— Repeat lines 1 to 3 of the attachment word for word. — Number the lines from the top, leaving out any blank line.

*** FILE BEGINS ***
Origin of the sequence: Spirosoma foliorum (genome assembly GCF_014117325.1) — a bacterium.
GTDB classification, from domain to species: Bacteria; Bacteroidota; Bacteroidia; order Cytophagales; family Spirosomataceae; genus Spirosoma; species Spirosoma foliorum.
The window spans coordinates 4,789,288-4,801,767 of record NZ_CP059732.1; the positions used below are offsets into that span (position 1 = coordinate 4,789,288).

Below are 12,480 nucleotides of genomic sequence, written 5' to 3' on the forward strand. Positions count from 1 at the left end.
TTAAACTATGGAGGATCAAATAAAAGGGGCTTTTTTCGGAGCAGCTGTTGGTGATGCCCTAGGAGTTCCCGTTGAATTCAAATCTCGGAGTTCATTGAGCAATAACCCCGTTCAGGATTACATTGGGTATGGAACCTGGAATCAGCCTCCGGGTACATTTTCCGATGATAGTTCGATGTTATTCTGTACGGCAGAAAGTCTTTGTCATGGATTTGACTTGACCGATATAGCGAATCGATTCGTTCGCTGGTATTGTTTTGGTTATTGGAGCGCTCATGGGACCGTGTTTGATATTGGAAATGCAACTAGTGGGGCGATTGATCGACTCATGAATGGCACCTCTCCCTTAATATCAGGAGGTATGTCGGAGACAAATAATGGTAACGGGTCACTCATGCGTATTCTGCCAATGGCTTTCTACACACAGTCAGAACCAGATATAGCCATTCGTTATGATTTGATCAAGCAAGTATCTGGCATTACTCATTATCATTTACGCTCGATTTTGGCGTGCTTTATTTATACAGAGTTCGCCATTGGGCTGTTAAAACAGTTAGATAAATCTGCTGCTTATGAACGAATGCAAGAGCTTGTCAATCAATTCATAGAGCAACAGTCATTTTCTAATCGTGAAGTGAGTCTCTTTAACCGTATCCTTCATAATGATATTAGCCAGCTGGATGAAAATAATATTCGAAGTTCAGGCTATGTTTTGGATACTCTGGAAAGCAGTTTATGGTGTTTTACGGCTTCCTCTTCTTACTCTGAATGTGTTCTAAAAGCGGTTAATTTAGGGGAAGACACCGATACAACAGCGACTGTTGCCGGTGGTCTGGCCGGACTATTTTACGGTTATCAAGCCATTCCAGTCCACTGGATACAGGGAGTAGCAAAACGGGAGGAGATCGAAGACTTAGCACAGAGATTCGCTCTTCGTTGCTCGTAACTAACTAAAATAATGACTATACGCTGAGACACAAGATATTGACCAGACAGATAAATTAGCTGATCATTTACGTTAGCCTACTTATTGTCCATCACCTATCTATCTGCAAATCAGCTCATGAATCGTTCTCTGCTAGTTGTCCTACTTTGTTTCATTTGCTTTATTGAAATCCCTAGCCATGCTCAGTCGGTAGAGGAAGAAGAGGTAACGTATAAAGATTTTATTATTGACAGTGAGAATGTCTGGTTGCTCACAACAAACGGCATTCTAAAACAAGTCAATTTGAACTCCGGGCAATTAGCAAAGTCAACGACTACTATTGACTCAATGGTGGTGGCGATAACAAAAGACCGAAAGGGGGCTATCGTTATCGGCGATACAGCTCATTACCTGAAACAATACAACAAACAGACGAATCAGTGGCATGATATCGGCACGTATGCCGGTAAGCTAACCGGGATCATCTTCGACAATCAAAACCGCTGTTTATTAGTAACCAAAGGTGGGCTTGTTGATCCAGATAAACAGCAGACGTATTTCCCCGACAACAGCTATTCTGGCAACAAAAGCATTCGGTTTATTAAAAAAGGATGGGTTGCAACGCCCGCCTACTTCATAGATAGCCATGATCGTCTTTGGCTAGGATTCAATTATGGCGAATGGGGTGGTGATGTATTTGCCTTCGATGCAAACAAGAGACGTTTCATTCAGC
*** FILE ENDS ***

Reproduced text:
Origin of the sequence: Spirosoma foliorum (genome assembly GCF_014117325.1) — a bacterium.
GTDB classification, from domain to species: Bacteria; Bacteroidota; Bacteroidia; order Cytophagales; family Spirosomataceae; genus Spirosoma; species Spirosoma foliorum.
The window spans coordinates 4,789,288-4,801,767 of record NZ_CP059732.1; the positions used below are offsets into that span (position 1 = coordinate 4,789,288).